U.S. Department of Education Urged to Strengthen Primary and Secondary School Ransomware Defenses


The United States Department of Education and the Department of Homeland Security (DHS) were urged this week to more aggressively tighten cybersecurity protections at K-12 schools across the nation to keep up with a massive surge. of attacks.

The call to action comes from US Senators Maggie Hassan (D-NH), Kyrsten Sinema (D-AZ), Jacky Rosen (D-NV) and Chris Van Hollen (D-MD).

It was suggested by a report from the Government Accountability Office (GAO) released Friday, assessing that the Department of Education’s current plan to address threats to primary and secondary schools – published in 2010 – is significantly outdated and primarily focused on mitigating physical threats.

“Primary and secondary schools increasingly face cyberattacks from a diverse set of actors, largely driven by the rapid rise of ransomware,” the four US Senators She said.

“According to a database of publicly reported cybersecurity incidents in primary and secondary schools, 2019 saw nearly three times more incidents than in 2018, and 2020 saw a further 18% increase over 2019. These incidents include ransomware attacks on school districts of New Hampshire, Nevada, Arizona and Maryland. “

For context on ransomware’s impact on U.S. education institutions throughout 2021, ransomware attacks have disrupted education at nearly 1,000 universities, colleges, and schools since the beginning of the year, according to Brett Callow, Emsisoft Threat Analyst.

Although this number is lower than in 2020 (when 1,681 educational institutions were hit), it’s mainly because ransomware attacks hit smaller school districts this year.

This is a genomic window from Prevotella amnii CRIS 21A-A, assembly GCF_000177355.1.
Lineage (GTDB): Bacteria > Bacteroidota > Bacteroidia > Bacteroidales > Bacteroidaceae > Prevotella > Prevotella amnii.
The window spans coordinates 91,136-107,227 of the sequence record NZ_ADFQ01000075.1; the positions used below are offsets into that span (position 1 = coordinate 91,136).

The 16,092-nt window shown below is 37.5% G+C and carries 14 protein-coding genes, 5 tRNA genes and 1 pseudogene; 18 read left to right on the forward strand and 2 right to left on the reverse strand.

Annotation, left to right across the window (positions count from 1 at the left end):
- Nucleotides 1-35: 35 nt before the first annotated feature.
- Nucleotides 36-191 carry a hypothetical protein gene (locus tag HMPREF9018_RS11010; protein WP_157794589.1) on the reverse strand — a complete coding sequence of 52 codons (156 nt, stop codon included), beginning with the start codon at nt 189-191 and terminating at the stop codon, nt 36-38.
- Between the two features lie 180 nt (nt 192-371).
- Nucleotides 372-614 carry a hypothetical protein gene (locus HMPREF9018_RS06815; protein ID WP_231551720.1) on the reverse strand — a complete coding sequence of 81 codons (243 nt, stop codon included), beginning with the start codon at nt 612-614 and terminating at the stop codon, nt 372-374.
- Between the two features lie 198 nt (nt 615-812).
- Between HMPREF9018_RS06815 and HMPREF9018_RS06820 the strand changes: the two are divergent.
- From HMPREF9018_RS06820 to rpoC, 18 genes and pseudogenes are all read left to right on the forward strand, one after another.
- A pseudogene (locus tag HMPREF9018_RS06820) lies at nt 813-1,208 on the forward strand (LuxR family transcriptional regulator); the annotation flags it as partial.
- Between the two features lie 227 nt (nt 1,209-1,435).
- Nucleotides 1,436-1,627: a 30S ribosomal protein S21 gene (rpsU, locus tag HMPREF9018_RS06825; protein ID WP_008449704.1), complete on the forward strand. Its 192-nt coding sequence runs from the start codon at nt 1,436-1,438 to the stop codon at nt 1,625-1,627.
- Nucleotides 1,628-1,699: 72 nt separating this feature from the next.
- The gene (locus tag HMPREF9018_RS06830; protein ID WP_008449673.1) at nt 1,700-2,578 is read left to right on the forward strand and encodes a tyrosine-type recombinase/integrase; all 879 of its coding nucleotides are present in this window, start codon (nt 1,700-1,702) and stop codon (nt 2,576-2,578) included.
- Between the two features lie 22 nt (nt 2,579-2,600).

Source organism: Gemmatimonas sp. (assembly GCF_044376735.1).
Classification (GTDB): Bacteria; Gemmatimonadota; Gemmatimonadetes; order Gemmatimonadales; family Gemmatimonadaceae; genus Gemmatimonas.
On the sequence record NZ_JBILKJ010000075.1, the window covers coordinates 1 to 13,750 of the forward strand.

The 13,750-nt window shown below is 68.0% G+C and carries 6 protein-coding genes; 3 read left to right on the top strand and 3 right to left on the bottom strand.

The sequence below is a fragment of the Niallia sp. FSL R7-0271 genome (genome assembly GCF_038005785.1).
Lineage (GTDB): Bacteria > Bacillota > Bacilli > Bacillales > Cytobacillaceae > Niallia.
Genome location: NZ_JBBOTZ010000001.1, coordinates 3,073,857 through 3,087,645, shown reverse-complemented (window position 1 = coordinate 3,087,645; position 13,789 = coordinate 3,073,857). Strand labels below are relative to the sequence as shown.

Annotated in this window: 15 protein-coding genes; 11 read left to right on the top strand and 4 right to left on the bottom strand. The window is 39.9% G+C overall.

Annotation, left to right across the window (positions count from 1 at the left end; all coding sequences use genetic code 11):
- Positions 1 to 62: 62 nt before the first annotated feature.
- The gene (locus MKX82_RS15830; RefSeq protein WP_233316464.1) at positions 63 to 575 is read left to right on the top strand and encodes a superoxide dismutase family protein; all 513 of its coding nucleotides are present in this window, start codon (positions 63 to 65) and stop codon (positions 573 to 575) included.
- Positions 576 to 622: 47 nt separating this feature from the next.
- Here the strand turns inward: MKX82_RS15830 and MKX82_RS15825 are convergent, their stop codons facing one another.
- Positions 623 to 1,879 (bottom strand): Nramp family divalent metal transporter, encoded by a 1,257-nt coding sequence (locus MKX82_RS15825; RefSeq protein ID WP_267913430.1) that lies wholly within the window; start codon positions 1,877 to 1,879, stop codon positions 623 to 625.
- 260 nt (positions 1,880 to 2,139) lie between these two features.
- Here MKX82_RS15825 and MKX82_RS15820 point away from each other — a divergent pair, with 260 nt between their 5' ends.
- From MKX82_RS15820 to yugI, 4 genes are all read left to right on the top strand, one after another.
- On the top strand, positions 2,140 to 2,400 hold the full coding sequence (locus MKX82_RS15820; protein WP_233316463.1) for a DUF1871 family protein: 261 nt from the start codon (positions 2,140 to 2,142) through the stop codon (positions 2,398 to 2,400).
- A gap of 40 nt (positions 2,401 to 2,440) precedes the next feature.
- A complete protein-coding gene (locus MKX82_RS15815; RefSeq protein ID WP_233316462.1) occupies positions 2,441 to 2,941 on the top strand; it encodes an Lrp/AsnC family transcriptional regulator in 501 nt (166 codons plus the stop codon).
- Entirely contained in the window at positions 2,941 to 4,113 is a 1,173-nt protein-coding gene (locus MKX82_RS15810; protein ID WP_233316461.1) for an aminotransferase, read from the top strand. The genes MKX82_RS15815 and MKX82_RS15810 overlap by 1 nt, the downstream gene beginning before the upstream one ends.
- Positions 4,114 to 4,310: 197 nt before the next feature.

Recommendations and measures to strengthen cybersecurity K-12

The GAO found that the two government agencies provided K-12 schools with programs, services and support (e.g., incident response assistance, network monitoring tools, and guidance for parents and students) designed to help defend against these ongoing attacks.

However, it is more than evident that K-12 education needs further support, as evidenced by the growing number of successful cybersecurity breaches affecting K-12 schools.

To address this issue, the GAO asked the Department of Education to schedule a meeting with the Cybersecurity and Infrastructure Security Agency (CISA) to decide how to update its industry-specific risk mitigation plan and determine if specific guidelines are needed. industry to address cyber threats.

“We strongly agree with the GAO’s recommendations for the Department of Education, in partnership with the DHS Cybersecurity and Infrastructure Security Agency (CISA), to update the educational facilities subsector specific plan and determine if guidance is needed. specific to the subsector and we are pleased to see that the Department of Education has shared the recommendation, “added the senators (PDF).

“An updated subsector-specific plan will help the Department of Education and DHS prioritize IT and non-IT risks to the education subsector, while sub-sector specific guidance would help primary and secondary schools make better use of management frameworks. existing information security and to implement best practices. “

The two agencies were also urged to establish a coordinating council for educational facilities to encourage better coordination between federal, state, local and private sector groups that support K-12 schools.

According to the senators, this would further strengthen their protection against cyber attacks, just as was the case in the Electoral Infrastructure subsector.


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